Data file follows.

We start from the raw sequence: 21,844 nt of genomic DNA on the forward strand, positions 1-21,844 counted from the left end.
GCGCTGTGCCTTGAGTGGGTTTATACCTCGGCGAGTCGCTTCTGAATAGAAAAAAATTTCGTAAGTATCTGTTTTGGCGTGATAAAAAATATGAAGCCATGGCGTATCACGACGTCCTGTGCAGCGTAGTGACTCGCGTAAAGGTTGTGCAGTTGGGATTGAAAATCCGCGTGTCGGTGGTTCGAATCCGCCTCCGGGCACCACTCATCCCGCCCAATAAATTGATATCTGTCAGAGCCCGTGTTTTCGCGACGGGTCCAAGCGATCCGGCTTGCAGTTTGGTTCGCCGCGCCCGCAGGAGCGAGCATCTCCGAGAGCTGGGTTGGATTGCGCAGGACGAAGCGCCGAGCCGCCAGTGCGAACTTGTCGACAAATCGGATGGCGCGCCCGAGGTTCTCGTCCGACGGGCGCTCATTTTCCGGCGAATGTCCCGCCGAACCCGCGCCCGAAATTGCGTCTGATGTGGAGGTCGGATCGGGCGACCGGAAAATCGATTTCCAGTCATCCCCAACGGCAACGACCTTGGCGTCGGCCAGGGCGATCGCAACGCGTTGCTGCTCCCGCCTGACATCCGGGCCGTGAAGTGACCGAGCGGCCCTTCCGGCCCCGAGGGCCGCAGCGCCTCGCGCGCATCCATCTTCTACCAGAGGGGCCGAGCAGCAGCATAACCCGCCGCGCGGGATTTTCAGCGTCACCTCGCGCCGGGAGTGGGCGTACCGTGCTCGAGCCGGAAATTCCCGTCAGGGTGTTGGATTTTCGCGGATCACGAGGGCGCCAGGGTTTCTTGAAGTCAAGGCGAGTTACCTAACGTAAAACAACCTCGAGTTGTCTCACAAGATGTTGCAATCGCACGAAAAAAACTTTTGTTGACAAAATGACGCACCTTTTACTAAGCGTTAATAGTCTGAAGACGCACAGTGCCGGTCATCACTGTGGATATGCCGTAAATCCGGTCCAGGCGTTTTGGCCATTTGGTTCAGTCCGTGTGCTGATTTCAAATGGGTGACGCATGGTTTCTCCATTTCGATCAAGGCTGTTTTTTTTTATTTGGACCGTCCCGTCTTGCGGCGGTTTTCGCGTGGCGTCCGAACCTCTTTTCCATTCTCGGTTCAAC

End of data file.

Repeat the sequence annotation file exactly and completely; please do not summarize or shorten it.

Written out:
We start from the raw sequence: 21,844 nt of genomic DNA on the forward strand, positions 1-21,844 counted from the left end.
GCGCTGTGCCTTGAGTGGGTTTATACCTCGGCGAGTCGCTTCTGAATAGAAAAAAATTTCGTAAGTATCTGTTTTGGCGTGATAAAAAATATGAAGCCATGGCGTATCACGACGTCCTGTGCAGCGTAGTGACTCGCGTAAAGGTTGTGCAGTTGGGATTGAAAATCCGCGTGTCGGTGGTTCGAATCCGCCTCCGGGCACCACTCATCCCGCCCAATAAATTGATATCTGTCAGAGCCCGTGTTTTCGCGACGGGTCCAAGCGATCCGGCTTGCAGTTTGGTTCGCCGCGCCCGCAGGAGCGAGCATCTCCGAGAGCTGGGTTGGATTGCGCAGGACGAAGCGCCGAGCCGCCAGTGCGAACTTGTCGACAAATCGGATGGCGCGCCCGAGGTTCTCGTCCGACGGGCGCTCATTTTCCGGCGAATGTCCCGCCGAACCCGCGCCCGAAATTGCGTCTGATGTGGAGGTCGGATCGGGCGACCGGAAAATCGATTTCCAGTCATCCCCAACGGCAACGACCTTGGCGTCGGCCAGGGCGATCGCAACGCGTTGCTGCTCCCGCCTGACATCCGGGCCGTGAAGTGACCGAGCGGCCCTTCCGGCCCCGAGGGCCGCAGCGCCTCGCGCGCATCCATCTTCTACCAGAGGGGCCGAGCAGCAGCATAACCCGCCGCGCGGGATTTTCAGCGTCACCTCGCGCCGGGAGTGGGCGTACCGTGCTCGAGCCGGAAATTCCCGTCAGGGTGTTGGATTTTCGCGGATCACGAGGGCGCCAGGGTTTCTTGAAGTCAAGGCGAGTTACCTAACGTAAAACAACCTCGAGTTGTCTCACAAGATGTTGCAATCGCACGAAAAAAACTTTTGTTGACAAAATGACGCACCTTTTACTAAGCGTTAATAGTCTGAAGACGCACAGTGCCGGTCATCACTGTGGATATGCCGTAAATCCGGTCCAGGCGTTTTGGCCATTTGGTTCAGTCCGTGTGCTGATTTCAAATGGGTGACGCATGGTTTCTCCATTTCGATCAAGGCTGTTTTTTTTTATTTGGACCGTCCCGTCTTGCGGCGGTTTTCGCGTGGCGTCCGAACCTCTTTTCCATTCTCGGTTCAAC